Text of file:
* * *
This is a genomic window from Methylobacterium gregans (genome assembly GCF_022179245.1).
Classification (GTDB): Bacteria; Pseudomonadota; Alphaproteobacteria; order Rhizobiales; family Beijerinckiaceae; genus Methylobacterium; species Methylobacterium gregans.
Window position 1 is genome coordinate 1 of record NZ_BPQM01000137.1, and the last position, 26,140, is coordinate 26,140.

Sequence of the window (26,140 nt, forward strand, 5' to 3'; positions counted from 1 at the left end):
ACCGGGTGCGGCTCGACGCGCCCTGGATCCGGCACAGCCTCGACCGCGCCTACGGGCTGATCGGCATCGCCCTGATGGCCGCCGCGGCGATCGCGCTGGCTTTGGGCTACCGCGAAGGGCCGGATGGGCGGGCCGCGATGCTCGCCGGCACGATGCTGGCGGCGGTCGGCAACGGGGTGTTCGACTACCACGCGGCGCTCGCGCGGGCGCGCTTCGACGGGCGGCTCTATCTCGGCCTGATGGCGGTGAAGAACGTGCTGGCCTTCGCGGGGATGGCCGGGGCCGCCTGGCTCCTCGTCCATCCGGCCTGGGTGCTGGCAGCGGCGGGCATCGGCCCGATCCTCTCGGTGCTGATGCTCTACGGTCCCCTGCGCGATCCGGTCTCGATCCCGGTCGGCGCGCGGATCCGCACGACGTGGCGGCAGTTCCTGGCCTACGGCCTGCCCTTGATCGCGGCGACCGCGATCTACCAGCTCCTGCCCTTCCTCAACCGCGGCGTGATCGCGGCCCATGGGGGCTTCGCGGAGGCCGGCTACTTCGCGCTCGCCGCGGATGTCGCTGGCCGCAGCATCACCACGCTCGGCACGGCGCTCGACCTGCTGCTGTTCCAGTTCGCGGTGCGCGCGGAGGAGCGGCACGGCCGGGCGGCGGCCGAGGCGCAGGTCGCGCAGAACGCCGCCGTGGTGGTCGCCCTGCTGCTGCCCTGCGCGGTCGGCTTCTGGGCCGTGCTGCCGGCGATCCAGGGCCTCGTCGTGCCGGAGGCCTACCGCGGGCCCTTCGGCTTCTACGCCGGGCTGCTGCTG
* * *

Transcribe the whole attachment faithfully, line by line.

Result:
This is a genomic window from Methylobacterium gregans (genome assembly GCF_022179245.1).
Classification (GTDB): Bacteria; Pseudomonadota; Alphaproteobacteria; order Rhizobiales; family Beijerinckiaceae; genus Methylobacterium; species Methylobacterium gregans.
Window position 1 is genome coordinate 1 of record NZ_BPQM01000137.1, and the last position, 26,140, is coordinate 26,140.

Sequence of the window (26,140 nt, forward strand, 5' to 3'; positions counted from 1 at the left end):
ACCGGGTGCGGCTCGACGCGCCCTGGATCCGGCACAGCCTCGACCGCGCCTACGGGCTGATCGGCATCGCCCTGATGGCCGCCGCGGCGATCGCGCTGGCTTTGGGCTACCGCGAAGGGCCGGATGGGCGGGCCGCGATGCTCGCCGGCACGATGCTGGCGGCGGTCGGCAACGGGGTGTTCGACTACCACGCGGCGCTCGCGCGGGCGCGCTTCGACGGGCGGCTCTATCTCGGCCTGATGGCGGTGAAGAACGTGCTGGCCTTCGCGGGGATGGCCGGGGCCGCCTGGCTCCTCGTCCATCCGGCCTGGGTGCTGGCAGCGGCGGGCATCGGCCCGATCCTCTCGGTGCTGATGCTCTACGGTCCCCTGCGCGATCCGGTCTCGATCCCGGTCGGCGCGCGGATCCGCACGACGTGGCGGCAGTTCCTGGCCTACGGCCTGCCCTTGATCGCGGCGACCGCGATCTACCAGCTCCTGCCCTTCCTCAACCGCGGCGTGATCGCGGCCCATGGGGGCTTCGCGGAGGCCGGCTACTTCGCGCTCGCCGCGGATGTCGCTGGCCGCAGCATCACCACGCTCGGCACGGCGCTCGACCTGCTGCTGTTCCAGTTCGCGGTGCGCGCGGAGGAGCGGCACGGCCGGGCGGCGGCCGAGGCGCAGGTCGCGCAGAACGCCGCCGTGGTGGTCGCCCTGCTGCTGCCCTGCGCGGTCGGCTTCTGGGCCGTGCTGCCGGCGATCCAGGGCCTCGTCGTGCCGGAGGCCTACCGCGGGCCCTTCGGCTTCTACGCCGGGCTGCTGCTG